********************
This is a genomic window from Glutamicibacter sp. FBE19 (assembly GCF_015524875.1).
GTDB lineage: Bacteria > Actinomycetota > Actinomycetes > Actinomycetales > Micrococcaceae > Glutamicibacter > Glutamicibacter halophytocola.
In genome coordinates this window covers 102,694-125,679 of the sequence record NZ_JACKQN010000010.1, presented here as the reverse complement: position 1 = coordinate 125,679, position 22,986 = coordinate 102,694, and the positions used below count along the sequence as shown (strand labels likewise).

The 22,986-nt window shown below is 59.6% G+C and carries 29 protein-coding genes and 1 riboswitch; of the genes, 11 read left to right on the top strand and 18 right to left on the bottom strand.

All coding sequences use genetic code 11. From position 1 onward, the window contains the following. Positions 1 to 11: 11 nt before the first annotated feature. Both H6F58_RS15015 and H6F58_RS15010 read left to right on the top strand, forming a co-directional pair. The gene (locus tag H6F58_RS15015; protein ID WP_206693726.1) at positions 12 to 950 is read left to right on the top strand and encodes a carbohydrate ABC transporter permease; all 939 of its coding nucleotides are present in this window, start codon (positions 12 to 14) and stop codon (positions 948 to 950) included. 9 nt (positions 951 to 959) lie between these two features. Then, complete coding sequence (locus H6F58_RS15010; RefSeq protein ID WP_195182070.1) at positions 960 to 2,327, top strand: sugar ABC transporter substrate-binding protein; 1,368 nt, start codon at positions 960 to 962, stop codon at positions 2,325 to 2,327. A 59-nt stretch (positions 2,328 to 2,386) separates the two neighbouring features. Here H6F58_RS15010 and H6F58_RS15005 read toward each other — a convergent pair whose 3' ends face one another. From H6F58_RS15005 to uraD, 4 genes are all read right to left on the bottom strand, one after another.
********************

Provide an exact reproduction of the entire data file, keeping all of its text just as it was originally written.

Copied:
This is a genomic window from Glutamicibacter sp. FBE19 (assembly GCF_015524875.1).
GTDB lineage: Bacteria > Actinomycetota > Actinomycetes > Actinomycetales > Micrococcaceae > Glutamicibacter > Glutamicibacter halophytocola.
In genome coordinates this window covers 102,694-125,679 of the sequence record NZ_JACKQN010000010.1, presented here as the reverse complement: position 1 = coordinate 125,679, position 22,986 = coordinate 102,694, and the positions used below count along the sequence as shown (strand labels likewise).

The 22,986-nt window shown below is 59.6% G+C and carries 29 protein-coding genes and 1 riboswitch; of the genes, 11 read left to right on the top strand and 18 right to left on the bottom strand.

All coding sequences use genetic code 11. From position 1 onward, the window contains the following. Positions 1 to 11: 11 nt before the first annotated feature. Both H6F58_RS15015 and H6F58_RS15010 read left to right on the top strand, forming a co-directional pair. The gene (locus tag H6F58_RS15015; protein ID WP_206693726.1) at positions 12 to 950 is read left to right on the top strand and encodes a carbohydrate ABC transporter permease; all 939 of its coding nucleotides are present in this window, start codon (positions 12 to 14) and stop codon (positions 948 to 950) included. 9 nt (positions 951 to 959) lie between these two features. Then, complete coding sequence (locus H6F58_RS15010; RefSeq protein ID WP_195182070.1) at positions 960 to 2,327, top strand: sugar ABC transporter substrate-binding protein; 1,368 nt, start codon at positions 960 to 962, stop codon at positions 2,325 to 2,327. A 59-nt stretch (positions 2,328 to 2,386) separates the two neighbouring features. Here H6F58_RS15010 and H6F58_RS15005 read toward each other — a convergent pair whose 3' ends face one another. From H6F58_RS15005 to uraD, 4 genes are all read right to left on the bottom strand, one after another.